Spreading palm trees and hardy conifers share the same piece of land here. Mediterranean southerlies, known as the Ora, compete with dry downslope winds from the north: a good place for growing grapes and making wine, as the ancient Rhaetians realized more than 2,000 years ago. The warming porphyry rock and steeply rising vineyards catch the sun by day and enjoy cool temperatures at night.
With more than seven hundred years of viniculture behind it, the Kornell Estate has a long history, but the roots of wine growing in the area go back much further. In Settequerce we encounter traces of the Rhaetians and Romans at every turn. Finds of charred seeds, ladles and bronze vessels, hoes and pruning knives from the 5th to the 3rd centuries BC bear witness to a winemaking tradition and wine culture that go back thousands of years.
Nothing can be achieved without nature, without the perfect terroir for healthy growth with exciting grapes.That is the basis of all else. Passion and a huge sense of responsibility characterize the work of Florian Brigl and his young team from the Kornell winery. The result is wines with a Mediterranean flair, unique charm and an indigenous character.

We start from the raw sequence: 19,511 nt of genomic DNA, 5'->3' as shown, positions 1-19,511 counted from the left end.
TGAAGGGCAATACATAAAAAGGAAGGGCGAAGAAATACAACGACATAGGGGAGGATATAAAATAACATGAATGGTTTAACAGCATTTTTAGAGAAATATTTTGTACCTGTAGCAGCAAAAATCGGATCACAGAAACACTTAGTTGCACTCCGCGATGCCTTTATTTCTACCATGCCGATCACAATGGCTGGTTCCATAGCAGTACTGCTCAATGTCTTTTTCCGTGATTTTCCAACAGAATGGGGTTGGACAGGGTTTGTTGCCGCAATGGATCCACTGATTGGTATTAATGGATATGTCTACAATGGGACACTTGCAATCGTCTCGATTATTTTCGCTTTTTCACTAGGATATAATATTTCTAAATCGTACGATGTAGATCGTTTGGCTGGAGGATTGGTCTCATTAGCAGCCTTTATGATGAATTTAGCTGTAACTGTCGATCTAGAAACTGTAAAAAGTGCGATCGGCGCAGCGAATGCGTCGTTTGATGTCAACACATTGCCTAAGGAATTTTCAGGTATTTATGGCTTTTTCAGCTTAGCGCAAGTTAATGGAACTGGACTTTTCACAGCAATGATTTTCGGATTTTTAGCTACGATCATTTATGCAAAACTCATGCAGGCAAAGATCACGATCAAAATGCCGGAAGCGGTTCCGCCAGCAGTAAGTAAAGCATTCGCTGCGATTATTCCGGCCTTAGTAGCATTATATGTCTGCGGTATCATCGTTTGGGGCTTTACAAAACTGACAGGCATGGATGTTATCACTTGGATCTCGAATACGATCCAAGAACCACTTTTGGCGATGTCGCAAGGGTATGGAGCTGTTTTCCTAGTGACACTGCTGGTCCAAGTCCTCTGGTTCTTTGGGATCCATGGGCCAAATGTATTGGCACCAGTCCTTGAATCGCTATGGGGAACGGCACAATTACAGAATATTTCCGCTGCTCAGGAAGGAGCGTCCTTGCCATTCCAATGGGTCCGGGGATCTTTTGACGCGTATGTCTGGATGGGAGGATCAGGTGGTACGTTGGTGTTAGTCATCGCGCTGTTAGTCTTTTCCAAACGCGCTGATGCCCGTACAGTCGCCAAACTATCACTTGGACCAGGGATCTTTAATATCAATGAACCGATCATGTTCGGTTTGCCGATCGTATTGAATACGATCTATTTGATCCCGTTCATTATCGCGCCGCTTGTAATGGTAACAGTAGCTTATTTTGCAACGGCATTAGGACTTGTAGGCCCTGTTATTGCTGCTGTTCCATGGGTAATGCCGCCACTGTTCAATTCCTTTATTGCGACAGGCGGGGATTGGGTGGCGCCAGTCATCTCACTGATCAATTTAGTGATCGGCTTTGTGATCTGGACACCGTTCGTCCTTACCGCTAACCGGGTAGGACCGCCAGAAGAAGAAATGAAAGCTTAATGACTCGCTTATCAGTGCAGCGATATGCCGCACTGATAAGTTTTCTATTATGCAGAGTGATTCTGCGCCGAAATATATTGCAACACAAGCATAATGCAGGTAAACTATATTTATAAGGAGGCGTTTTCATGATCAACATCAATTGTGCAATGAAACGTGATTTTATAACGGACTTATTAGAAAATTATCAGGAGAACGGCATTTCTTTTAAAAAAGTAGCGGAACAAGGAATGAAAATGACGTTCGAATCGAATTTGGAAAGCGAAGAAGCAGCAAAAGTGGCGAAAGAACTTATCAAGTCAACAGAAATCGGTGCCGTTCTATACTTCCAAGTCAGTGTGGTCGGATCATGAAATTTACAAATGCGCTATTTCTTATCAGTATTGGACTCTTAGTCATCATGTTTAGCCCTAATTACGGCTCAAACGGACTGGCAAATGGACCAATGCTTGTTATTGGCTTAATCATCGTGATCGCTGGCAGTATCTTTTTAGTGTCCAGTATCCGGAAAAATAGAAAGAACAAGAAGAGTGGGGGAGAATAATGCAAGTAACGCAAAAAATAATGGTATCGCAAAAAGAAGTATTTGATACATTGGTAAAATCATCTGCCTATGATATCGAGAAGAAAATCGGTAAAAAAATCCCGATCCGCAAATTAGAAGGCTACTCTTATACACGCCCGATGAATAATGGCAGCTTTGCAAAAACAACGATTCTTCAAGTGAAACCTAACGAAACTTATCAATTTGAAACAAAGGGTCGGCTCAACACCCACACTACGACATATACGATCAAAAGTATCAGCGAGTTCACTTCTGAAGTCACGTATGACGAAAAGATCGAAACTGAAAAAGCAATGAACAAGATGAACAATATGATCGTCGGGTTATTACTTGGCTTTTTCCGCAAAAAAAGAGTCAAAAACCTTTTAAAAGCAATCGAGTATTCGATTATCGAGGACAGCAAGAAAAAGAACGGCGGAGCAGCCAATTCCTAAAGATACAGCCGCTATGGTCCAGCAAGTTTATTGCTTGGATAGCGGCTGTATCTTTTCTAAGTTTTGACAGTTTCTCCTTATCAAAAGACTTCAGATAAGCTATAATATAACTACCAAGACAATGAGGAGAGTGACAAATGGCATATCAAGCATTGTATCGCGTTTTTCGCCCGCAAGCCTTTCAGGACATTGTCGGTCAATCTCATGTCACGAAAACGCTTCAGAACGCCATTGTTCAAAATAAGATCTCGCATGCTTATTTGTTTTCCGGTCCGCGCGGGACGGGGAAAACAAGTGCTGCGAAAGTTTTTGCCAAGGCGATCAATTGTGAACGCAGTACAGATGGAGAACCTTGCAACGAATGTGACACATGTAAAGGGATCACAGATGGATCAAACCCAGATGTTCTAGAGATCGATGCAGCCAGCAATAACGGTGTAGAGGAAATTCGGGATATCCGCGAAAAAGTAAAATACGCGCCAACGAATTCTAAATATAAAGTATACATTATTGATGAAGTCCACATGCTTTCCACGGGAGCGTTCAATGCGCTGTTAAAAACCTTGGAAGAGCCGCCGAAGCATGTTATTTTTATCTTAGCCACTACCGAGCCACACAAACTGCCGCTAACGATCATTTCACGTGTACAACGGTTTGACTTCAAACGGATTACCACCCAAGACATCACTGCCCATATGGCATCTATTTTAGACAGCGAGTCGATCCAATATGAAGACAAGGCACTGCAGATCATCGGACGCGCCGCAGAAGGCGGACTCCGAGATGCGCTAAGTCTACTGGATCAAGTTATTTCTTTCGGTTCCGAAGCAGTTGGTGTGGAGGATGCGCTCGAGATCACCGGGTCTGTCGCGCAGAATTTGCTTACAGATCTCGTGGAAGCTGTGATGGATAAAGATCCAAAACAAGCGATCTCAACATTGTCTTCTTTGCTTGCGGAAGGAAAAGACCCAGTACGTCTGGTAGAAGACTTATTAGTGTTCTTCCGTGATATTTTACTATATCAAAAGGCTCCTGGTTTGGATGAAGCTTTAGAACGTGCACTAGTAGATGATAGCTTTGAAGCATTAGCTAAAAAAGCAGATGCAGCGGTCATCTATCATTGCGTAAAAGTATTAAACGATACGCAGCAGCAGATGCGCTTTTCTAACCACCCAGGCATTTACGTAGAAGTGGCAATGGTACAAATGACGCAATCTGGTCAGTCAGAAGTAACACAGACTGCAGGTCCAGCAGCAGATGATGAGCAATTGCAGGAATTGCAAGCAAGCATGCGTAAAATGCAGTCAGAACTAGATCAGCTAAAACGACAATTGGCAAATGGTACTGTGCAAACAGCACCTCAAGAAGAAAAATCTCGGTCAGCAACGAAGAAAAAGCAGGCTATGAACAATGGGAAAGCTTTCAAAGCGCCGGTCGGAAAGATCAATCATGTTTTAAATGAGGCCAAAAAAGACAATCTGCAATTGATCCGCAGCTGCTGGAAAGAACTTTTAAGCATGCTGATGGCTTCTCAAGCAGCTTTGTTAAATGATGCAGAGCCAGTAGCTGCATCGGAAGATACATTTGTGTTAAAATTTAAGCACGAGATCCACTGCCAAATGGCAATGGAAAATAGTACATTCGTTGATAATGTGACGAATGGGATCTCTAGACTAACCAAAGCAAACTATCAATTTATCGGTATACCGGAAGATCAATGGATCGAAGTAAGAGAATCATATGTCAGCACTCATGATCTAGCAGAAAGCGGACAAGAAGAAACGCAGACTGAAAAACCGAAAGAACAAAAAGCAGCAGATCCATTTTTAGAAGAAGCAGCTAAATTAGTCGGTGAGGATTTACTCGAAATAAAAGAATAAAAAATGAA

The young team is characterized – today as it always has been – by their passion for viticulture. The staff of Kornellhof consider themselves life companions of the vines, accompanying them from the moment they were first planted to the harvesting of the grapes and until the wine has ripened in the barrels.
The Kornell assortment of white wines includes Pinot Bianco, Sauvignon Blanc and Gewürztraminer, with Merlot, Cabernet Sauvignon and Lagrein making up the reds. Following controlled fermentation in steel vats, they spend between 14 and 18 months aging in barriques and oak barrels and another ten months maturing in bottles.
The family vineyards on the estate in Settequerce, at Appiano Monte and Gries near Bolzano provide the foundation for healthy grapes. The vines grow at between 885 and 1804 feet above sea-level where – with more than 2,100 annual hours of sunshine and cool nights – they find optimum conditions for producing fully mature grapes.
They grow on eroded quartz-bearing porphyry soils in Settequerce and calcareous clay soils at Appiano Monte. Add to that the south- to southwest-facing slopes, and you have ideal conditions for fine wines.